My learning pattern is pretty straightforward. I go through Duolingo trees of new languages, currently Japanese and Czech, while I keep up with/improve 2 other languages (currently Greek and Hebrew) outside of Duolingo. Sometimes when I need a "break," I would go to a finished tree and review it. This has been the case with Slavic and Germanic languages.
Yes, it can get overwhelming when: there are 5 languages for which I want to finish the trees and they are significantly different from each other, and I end up way too deep trying to sort out the use of the definite article along with proper nouns in Koine Greek, and language learning is just a hobby, and my kids want to do other things in their spare time, and my boss is not happy when my hobby interferes with my day job, etc. So, I scale down based on my "free" time but I do admit that I have a great boss!-)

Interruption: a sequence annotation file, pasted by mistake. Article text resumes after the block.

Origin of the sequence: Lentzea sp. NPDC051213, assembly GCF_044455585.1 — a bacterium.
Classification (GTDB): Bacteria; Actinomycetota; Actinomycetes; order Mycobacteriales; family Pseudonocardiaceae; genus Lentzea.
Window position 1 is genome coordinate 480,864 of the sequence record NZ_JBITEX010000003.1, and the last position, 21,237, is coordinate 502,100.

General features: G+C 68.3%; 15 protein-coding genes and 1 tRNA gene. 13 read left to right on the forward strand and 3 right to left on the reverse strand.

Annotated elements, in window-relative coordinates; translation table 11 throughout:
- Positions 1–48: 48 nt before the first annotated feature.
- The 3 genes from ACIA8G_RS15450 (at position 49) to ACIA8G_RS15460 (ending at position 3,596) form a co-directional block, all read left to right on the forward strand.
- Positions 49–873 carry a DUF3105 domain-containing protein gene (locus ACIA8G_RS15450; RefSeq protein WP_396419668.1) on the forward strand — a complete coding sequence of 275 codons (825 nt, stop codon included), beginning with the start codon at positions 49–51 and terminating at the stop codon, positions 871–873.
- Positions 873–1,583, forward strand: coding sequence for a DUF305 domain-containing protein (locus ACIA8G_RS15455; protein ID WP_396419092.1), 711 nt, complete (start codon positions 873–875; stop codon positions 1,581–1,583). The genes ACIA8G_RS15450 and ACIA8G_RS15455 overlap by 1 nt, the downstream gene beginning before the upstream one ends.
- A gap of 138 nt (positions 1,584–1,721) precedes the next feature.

Finally, language learning, like all other subjects in life/school requires time and dedication. As a kid, I did not excel at learning foreign languages, but I had a good memory and logical subjects like grammar and math were always easy for me.
This might be more than you wanted to hear and not specific enough but I hope I gave you enough incentives to keep learning languages and Duolingo is a very good place to start.
P.S. How many languages you learn is not important but what you do with what you learn is! BTW, you don't know how many trees hide behind each flag; so, it is hard to know who has the most trees...
I find your response interesting. I agree with the first sentence of your P.S. part, and thank you for sharing. I enjoyed reading what you had to say.
Thank you. You are very kind. Did you mean to imply that you did not agree with the second part of my PS?-) I thought that part was pretty factual and objective...